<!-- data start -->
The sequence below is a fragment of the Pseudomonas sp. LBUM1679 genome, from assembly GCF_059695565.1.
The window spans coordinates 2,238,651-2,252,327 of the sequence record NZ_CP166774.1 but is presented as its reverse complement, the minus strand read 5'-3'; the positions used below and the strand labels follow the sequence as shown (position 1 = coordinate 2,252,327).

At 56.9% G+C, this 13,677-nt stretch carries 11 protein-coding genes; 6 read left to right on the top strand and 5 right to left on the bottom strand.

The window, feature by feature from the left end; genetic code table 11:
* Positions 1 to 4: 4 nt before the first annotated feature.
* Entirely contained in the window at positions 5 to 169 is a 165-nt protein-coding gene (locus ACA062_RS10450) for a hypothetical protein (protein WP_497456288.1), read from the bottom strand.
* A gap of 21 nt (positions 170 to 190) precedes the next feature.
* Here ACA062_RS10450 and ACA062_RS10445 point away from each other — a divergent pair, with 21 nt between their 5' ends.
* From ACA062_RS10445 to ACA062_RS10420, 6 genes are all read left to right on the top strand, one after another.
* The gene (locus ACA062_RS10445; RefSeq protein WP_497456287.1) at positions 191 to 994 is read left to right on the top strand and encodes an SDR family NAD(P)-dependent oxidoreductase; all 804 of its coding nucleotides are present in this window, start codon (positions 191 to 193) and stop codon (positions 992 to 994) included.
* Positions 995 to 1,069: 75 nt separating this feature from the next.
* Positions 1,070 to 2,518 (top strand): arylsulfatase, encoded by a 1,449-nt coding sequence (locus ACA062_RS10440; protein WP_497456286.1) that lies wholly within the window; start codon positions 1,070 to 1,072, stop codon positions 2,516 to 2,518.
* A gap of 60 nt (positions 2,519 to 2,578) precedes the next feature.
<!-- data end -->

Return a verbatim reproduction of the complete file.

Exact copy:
The sequence below is a fragment of the Pseudomonas sp. LBUM1679 genome, from assembly GCF_059695565.1.
The window spans coordinates 2,238,651-2,252,327 of the sequence record NZ_CP166774.1 but is presented as its reverse complement, the minus strand read 5'-3'; the positions used below and the strand labels follow the sequence as shown (position 1 = coordinate 2,252,327).

At 56.9% G+C, this 13,677-nt stretch carries 11 protein-coding genes; 6 read left to right on the top strand and 5 right to left on the bottom strand.

The window, feature by feature from the left end; genetic code table 11:
* Positions 1 to 4: 4 nt before the first annotated feature.
* Entirely contained in the window at positions 5 to 169 is a 165-nt protein-coding gene (locus ACA062_RS10450) for a hypothetical protein (protein WP_497456288.1), read from the bottom strand.
* A gap of 21 nt (positions 170 to 190) precedes the next feature.
* Here ACA062_RS10450 and ACA062_RS10445 point away from each other — a divergent pair, with 21 nt between their 5' ends.
* From ACA062_RS10445 to ACA062_RS10420, 6 genes are all read left to right on the top strand, one after another.
* The gene (locus ACA062_RS10445; RefSeq protein WP_497456287.1) at positions 191 to 994 is read left to right on the top strand and encodes an SDR family NAD(P)-dependent oxidoreductase; all 804 of its coding nucleotides are present in this window, start codon (positions 191 to 193) and stop codon (positions 992 to 994) included.
* Positions 995 to 1,069: 75 nt separating this feature from the next.
* Positions 1,070 to 2,518 (top strand): arylsulfatase, encoded by a 1,449-nt coding sequence (locus ACA062_RS10440; protein WP_497456286.1) that lies wholly within the window; start codon positions 1,070 to 1,072, stop codon positions 2,516 to 2,518.
* A gap of 60 nt (positions 2,519 to 2,578) precedes the next feature.